HISTOPATHOLOGY: NON-NEOPLASTIC
Centrilobular hepatocyte enlargement was observed in relation to treatment for rats of either sex dosed at 1000/500 mg/kg/day, and also at 150 mg/kg/day, but not for animals of either sex treated with 15 mg/kg/day. Zonal hepatocyte enlargement is occasionally seen among control animals as a spontaneous change. Hepatocyte enlargement is commonly observed in the rodent liver following the administration of xenobiotics and, in the absence of associated inflammatory or degenerative changes, is generally considered to be adaptive in nature.
Dose descriptor:
NOAEL
Effect level:
150 mg/kg bw/day (actual dose received)
Sex:
male/female
Basis for effect level:
other: see 'Remark'
Dose descriptor:
NOEL
Effect level:
15 mg/kg bw/day (actual dose received)
Sex:
male/female
Basis for effect level:
other: See above.
Critical effects observed:
not specified
Conclusions:
The repeated oral administration of ucb108628-1 by gavage for a period of up to twenty-eight consecutive days at dose levels of up to 1000/500 mg/kg/day resulted in deaths and treatment-related changes at the high dose with a minimal treatment related finding at 150 mg/kg/day.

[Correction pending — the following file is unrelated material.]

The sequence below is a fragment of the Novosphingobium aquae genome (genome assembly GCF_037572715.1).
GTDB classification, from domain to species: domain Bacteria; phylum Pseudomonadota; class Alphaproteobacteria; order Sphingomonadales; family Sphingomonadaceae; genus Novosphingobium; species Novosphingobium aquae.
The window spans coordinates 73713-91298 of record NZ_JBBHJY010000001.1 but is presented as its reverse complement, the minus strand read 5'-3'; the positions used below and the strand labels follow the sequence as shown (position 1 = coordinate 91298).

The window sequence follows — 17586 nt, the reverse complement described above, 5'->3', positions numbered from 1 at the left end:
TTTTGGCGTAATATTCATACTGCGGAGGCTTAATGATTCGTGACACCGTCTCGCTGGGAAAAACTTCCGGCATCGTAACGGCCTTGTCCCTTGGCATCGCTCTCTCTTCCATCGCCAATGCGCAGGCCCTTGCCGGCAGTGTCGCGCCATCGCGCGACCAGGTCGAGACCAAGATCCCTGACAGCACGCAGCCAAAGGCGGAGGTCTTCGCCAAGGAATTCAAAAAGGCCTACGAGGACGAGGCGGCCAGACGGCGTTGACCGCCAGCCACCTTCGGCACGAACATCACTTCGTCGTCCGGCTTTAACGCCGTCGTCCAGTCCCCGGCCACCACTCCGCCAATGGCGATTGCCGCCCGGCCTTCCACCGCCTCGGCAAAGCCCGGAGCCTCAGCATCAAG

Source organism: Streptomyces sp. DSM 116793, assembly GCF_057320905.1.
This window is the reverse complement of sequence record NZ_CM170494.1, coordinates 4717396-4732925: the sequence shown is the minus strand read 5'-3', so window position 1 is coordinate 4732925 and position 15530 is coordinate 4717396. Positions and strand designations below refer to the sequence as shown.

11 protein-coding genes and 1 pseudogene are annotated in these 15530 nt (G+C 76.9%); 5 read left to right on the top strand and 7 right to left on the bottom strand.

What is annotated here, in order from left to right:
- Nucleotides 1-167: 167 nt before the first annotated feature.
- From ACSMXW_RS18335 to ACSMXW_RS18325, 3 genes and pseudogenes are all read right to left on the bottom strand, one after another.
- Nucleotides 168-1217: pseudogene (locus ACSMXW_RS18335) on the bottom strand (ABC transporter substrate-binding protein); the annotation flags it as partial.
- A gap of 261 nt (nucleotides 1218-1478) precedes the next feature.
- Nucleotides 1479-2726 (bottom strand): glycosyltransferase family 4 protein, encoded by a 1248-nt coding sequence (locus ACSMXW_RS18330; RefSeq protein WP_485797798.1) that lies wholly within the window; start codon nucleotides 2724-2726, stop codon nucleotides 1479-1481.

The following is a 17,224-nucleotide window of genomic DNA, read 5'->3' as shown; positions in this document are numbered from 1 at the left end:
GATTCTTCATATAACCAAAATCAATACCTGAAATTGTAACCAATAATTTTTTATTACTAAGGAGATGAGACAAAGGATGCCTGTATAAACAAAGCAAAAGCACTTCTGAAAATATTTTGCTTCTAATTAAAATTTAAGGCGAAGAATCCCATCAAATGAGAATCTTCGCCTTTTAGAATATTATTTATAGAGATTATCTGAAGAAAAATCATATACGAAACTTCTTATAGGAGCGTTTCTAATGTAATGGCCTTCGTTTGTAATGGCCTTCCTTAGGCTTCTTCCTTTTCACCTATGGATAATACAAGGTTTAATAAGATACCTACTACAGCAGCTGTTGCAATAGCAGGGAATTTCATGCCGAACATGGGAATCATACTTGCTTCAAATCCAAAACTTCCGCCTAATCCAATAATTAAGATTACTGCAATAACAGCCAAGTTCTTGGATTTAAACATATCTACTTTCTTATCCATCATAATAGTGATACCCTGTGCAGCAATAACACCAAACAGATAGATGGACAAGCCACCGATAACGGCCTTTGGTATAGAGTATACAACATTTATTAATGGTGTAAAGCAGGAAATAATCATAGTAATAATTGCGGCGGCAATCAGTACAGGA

During the first week of treatment there was an unexpected deterioration in condition of animals receiving 1000 mg/kg/day culminating in early termination of one male and one female on Day 6. Following the death of a third animal on Day 9 dose level was reduced to 500 mg/kg/day. Perhaps, because of a delayed response to treatment a further animal died on Day 13. Thereafter, there were no further deaths and the general condition of high dose animals improved. The aetiology of the premature deaths is unclear, macroscopic examination revealed no obvious causes and although hispathological examination revealed contributing factors in two animals there were no definite indications of cause of death. On this basis and in view of the recovery of high dose animals following the reduction in dose level it can only be assumed the deaths were a direct result of treatment with test material at 1000 mg/kg/day.